The majority of female midwives work part-time, but more than half of them have fewer than 10 hours a week to devote to caring for babies, a study published in the Lancet medical journal suggests.
A study of more than 500 midwives in Sweden found that just 19% of women with no qualifications were in full-time care, while 70% of the women who did have qualifications were working fewer than 20 hours a month.
Women who were employed full-timers were more likely to be in full time care than their less-qualified counterparts, the study found.
The researchers said the data was consistent with a growing number of studies showing that full-term care was more likely for women with limited qualifications.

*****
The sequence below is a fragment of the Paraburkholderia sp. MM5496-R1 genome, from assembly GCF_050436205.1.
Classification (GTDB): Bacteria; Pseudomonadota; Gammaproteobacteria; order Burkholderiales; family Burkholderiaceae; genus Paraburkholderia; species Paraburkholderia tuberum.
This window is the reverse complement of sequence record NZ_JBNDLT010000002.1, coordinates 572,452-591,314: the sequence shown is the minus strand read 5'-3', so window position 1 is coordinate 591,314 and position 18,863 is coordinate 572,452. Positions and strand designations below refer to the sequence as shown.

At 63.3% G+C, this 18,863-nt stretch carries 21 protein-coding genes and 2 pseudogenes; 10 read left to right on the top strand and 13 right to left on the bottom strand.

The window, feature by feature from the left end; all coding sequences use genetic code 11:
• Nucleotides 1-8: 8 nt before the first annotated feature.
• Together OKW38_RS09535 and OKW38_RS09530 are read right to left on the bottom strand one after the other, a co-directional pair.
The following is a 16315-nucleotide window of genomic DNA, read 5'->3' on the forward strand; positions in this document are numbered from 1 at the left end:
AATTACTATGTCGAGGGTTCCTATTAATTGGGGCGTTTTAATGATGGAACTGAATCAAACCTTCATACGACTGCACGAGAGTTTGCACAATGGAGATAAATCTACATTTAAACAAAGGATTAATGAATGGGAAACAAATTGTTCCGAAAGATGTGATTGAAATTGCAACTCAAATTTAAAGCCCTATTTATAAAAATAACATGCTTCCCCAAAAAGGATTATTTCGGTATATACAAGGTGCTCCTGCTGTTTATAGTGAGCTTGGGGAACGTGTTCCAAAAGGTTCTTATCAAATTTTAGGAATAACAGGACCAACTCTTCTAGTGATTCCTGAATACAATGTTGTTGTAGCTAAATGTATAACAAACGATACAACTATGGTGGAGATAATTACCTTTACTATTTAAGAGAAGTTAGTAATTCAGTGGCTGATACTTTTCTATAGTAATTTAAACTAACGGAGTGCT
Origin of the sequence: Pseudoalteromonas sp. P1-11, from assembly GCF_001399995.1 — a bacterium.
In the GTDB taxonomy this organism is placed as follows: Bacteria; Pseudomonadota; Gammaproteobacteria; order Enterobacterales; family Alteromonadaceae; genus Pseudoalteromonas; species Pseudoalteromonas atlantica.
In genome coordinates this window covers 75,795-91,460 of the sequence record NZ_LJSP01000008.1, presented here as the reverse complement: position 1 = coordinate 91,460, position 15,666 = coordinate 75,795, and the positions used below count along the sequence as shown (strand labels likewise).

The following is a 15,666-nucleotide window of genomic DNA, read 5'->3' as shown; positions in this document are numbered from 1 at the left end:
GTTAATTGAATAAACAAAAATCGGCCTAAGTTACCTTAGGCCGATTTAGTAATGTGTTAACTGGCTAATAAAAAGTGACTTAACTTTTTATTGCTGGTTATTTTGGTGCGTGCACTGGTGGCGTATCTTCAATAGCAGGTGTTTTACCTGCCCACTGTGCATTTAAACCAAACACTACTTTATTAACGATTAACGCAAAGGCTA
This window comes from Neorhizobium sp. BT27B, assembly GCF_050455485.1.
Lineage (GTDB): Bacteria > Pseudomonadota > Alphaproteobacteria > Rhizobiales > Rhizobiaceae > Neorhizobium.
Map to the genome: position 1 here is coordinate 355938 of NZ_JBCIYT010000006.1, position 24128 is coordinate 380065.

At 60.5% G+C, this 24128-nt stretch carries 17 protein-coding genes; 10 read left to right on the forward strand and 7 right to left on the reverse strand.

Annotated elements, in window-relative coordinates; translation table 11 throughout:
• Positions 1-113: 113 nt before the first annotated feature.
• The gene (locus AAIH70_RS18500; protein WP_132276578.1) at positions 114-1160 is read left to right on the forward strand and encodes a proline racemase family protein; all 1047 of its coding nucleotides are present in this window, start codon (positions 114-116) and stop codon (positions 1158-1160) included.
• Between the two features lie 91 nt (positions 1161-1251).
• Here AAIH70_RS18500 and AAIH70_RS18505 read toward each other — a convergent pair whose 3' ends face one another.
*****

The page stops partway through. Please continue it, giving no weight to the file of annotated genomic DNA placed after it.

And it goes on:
A new government plan to create a full-day nursery would be funded through the National Health Service (NHS), with women working part- time in an independent care home.
It has been estimated that women working full- time at least 40 hours a year will have an extra $300 in childcare costs in their pocket by 2023, the researchers found.
It is not clear whether full- day care would provide the same level of protection against infection or complications as home care.
But the findings highlight the need for women to start working part time as early as possible, said Dr Laura Stoll, an associate professor of medicine at the University of Oxford.
“It’s a lot more likely that women will end up doing less than they were expecting to in a nursing home,” she said.
“We’re in a position where a lot of women are struggling to get out of this crisis.”